Should this publication succeed, I hope very soon to issue in similar form a work upon commentating, containing a full catalogue of commentaries and a second set of lectures. I shall be obliged by any assistance rendered to the sale, for the price is not remunerable, and persons interested in our subjects are not numerous enough to secure a very large circulation. Hence, it is only by the kind aid of all appreciating friends that I shall be able to publish the rest of the contemplated series.
Benefits of Registering*
- FREE replacements of lost or damaged books
- FREE audiobook – Pilgrim’s Progress, audiobook edition
- FREE information about new titles and other freebies
*See our website for requirements and limitations.
Take heed unto thyself, and unto the doctrine. (1 Timothy 4:16)
Every workman knows the necessity of keeping his tools in a good state of repair, for if the iron be blunt, and he do not whet the edge, then must he put [forth] more strength. If the workman loses the edge on his axe, he knows there will be a greater pull upon his energies, or his work will be badly done.
Michelangelo, the best in the fine arts, understood so well the importance of his tools that he always made his own brushes with his own hands, and in this he gives us an illustration of the God of grace, who with special care fashions for Himself all true ministers. Like Quentin Matsys in the story of the Antwerp school, the Lord is able to work with the faultiest kind of instrumentality, as He does when He occasionally makes very foolish preaching to be useful in conversion. He can even work without agents, as He does when He saves men without a preacher at all, applying His Word directly by His Holy Spirit; but we cannot regard God’s absolute sovereign acts as a rule for our action. He may, in His own sovereignty, do as He pleases, but we must act as His clearer dispensations instruct us.
One of the clearer facts is that the Lord usually adapts means to ends, from which the plain lesson is that we are likely to accomplish most when we are in the best spiritual condition. In other words, we shall usually do our Lord’s work best when our gifts and graces are in good order, and we shall do our worst when they are most out of order. This is a practical truth for our guidance; when the Lord makes exceptions, they do but prove the rule.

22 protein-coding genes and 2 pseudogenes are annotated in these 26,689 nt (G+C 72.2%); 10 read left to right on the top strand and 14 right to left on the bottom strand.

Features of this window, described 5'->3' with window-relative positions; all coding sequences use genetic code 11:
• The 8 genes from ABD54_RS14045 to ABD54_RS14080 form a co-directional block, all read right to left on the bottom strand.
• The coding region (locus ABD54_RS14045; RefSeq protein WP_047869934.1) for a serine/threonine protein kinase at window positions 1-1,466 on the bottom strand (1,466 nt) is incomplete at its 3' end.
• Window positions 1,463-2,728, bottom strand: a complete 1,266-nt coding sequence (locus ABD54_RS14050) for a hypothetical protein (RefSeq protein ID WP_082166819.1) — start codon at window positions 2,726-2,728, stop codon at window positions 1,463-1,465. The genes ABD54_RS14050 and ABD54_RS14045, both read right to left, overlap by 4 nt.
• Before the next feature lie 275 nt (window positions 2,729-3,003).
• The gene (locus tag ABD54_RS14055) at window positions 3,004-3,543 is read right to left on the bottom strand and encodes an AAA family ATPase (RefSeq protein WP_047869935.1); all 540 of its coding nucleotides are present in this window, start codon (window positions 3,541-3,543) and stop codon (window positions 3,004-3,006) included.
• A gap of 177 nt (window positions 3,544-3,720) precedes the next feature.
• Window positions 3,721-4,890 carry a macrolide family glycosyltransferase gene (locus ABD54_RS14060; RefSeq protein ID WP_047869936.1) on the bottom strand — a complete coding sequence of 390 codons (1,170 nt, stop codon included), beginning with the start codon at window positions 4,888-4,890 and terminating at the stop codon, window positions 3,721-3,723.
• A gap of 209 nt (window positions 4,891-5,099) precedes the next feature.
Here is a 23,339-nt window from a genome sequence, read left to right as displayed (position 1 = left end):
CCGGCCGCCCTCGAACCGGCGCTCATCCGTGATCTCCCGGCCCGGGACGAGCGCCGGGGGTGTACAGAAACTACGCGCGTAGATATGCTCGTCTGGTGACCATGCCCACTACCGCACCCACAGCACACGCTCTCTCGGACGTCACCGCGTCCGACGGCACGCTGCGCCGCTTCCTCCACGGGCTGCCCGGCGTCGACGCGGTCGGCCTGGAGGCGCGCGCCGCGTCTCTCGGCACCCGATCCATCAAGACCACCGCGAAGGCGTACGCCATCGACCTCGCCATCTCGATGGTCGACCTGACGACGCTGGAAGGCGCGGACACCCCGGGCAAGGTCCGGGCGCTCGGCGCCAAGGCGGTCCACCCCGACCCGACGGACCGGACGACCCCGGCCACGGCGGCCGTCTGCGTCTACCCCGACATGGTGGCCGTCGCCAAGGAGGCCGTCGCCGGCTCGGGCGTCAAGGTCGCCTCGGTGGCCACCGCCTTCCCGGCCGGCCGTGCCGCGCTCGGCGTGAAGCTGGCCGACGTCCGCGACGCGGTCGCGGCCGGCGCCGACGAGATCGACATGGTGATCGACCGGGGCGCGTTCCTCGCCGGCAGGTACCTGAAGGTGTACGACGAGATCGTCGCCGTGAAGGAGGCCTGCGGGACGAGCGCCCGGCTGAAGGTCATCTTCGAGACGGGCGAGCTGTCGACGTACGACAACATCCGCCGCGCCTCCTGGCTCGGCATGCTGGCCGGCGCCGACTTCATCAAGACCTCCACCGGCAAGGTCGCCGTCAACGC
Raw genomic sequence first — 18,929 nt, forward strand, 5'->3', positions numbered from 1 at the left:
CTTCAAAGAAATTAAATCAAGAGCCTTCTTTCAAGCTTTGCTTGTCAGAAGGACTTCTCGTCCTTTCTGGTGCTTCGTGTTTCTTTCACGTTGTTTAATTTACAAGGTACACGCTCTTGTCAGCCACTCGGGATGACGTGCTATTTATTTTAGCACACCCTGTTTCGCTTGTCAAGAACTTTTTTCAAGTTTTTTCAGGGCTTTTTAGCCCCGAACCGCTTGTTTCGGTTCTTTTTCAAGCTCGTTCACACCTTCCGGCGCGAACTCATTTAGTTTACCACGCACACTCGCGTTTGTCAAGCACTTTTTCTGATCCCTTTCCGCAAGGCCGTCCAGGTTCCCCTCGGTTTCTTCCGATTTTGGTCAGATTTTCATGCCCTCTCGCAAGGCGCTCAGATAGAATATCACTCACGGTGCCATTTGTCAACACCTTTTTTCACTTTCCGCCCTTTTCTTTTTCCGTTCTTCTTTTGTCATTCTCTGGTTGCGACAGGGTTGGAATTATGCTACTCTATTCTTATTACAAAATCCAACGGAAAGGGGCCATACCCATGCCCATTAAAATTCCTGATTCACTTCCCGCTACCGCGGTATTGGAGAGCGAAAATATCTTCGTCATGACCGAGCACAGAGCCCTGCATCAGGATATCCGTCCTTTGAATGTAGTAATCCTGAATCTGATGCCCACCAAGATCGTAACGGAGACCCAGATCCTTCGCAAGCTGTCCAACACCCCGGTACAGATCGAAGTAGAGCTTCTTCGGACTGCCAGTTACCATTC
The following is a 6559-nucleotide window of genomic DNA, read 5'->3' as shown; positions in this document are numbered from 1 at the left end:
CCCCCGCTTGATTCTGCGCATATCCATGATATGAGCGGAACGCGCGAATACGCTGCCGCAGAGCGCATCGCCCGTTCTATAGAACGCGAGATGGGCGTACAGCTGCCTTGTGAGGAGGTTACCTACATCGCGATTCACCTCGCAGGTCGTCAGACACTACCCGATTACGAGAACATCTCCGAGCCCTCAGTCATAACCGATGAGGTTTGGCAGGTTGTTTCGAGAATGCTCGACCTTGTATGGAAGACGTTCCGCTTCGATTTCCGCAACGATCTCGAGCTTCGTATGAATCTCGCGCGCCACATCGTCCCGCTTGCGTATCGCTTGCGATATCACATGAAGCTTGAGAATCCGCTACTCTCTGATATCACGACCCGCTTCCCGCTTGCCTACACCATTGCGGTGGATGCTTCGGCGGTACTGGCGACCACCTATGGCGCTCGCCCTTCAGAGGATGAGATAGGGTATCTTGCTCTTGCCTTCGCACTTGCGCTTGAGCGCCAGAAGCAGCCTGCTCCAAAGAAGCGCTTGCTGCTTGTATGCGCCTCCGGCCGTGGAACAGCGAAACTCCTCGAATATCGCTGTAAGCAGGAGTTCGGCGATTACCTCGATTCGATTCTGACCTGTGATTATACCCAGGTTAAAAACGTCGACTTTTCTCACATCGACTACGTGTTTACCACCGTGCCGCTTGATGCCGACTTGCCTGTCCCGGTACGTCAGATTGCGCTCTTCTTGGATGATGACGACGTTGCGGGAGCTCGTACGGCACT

We are, in a certain sense, our own tools, and therefore must keep ourselves in order. If I want to preach the gospel, I can only use my own voice, and so I must train my vocal powers. I can only think with my own brains and feel with my own heart; therefore, I must educate my intellectual and emotional faculties. I can only weep and agonize for souls in my own renewed nature; therefore, I must watchfully maintain the tenderness which was in Christ Jesus. It will be in vain for me to stock my library or organize societies or project schemes if I neglect the culture of myself; for books and agencies and systems are only remotely the instruments of my holy calling. My own spirit, soul, and body are my nearest machinery for sacred service; my spiritual faculties and my inner life are my battle-axe and weapons of war. M’Cheyne, writing to a ministerial friend who traveled with a goal of perfecting himself in the German tongue, used language identical with our own:
I know you will apply hard to German, but do not forget the culture of the inner man – I mean of the heart. How diligently the cavalry officer keeps his sabre clean and sharp; every stain he rubs off with the greatest care. Remember you are God’s sword, his instrument – I trust, a chosen vessel unto him to bear his name. In g...